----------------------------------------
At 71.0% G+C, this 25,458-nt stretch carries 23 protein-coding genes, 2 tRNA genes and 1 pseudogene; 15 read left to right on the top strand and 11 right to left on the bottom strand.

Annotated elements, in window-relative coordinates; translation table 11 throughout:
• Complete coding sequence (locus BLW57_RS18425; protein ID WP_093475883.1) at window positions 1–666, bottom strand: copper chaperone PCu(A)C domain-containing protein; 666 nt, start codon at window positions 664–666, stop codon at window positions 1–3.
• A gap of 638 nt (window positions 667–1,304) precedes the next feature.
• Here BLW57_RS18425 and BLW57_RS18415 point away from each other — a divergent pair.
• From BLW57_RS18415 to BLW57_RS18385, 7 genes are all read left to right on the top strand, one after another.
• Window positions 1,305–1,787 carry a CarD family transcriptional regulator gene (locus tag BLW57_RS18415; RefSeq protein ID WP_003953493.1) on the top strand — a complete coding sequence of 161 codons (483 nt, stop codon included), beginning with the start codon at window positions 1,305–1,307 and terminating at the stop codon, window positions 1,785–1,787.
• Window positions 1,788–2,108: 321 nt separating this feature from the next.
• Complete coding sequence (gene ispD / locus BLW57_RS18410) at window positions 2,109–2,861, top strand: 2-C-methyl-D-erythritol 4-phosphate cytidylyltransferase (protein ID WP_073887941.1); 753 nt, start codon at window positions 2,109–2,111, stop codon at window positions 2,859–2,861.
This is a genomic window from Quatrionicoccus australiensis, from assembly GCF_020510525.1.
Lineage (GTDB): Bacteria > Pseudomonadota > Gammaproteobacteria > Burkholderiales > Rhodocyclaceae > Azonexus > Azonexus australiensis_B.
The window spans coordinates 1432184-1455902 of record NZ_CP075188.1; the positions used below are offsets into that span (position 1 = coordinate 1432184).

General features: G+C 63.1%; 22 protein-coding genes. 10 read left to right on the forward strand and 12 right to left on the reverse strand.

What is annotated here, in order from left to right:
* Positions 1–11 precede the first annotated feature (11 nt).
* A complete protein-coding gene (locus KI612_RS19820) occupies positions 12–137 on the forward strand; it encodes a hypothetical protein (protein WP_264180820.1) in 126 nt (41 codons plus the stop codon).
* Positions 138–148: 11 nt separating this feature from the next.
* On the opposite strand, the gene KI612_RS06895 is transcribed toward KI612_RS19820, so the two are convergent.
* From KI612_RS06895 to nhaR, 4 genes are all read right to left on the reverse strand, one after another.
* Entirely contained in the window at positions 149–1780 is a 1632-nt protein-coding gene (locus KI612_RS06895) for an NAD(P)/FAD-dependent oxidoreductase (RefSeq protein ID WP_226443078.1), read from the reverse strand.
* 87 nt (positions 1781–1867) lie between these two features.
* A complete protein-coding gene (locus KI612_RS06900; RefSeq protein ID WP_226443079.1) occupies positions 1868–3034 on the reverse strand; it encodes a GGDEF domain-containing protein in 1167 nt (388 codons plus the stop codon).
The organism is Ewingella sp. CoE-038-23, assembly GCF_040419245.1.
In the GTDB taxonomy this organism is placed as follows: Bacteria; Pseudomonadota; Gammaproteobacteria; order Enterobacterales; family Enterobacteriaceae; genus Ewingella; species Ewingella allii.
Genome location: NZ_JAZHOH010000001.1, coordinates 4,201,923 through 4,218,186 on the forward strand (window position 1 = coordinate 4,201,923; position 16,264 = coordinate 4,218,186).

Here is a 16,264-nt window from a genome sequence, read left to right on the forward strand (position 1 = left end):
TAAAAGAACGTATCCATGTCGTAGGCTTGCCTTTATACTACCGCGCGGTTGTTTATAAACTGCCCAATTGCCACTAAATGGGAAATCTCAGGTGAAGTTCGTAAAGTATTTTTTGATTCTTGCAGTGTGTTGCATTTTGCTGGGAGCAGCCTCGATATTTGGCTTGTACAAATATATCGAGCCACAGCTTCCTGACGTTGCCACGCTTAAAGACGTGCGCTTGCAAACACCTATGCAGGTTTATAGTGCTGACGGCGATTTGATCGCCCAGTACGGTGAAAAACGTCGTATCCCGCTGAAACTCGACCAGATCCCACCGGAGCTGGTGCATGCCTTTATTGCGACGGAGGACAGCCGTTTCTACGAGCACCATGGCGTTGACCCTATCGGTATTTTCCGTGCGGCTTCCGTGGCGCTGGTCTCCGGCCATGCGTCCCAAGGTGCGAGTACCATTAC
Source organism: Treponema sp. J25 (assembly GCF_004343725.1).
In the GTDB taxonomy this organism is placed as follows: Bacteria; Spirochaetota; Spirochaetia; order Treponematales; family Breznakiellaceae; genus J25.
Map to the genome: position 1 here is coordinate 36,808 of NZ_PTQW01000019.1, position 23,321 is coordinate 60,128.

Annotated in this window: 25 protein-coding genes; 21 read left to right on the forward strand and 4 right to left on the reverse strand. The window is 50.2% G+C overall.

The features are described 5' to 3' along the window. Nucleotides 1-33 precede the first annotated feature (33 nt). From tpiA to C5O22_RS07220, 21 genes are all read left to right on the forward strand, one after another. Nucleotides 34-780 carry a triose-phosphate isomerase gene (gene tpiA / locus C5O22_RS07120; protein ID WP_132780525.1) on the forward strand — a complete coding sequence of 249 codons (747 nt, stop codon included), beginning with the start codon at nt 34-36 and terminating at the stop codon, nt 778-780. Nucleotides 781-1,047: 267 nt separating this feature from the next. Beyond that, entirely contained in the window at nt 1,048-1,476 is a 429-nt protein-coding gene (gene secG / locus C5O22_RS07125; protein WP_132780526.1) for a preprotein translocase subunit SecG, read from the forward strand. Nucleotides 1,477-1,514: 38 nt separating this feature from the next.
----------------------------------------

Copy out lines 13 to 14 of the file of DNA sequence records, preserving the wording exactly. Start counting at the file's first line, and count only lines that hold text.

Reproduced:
General features: G+C 63.1%; 22 protein-coding genes. 10 read left to right on the forward strand and 12 right to left on the reverse strand.

What is annotated here, in order from left to right: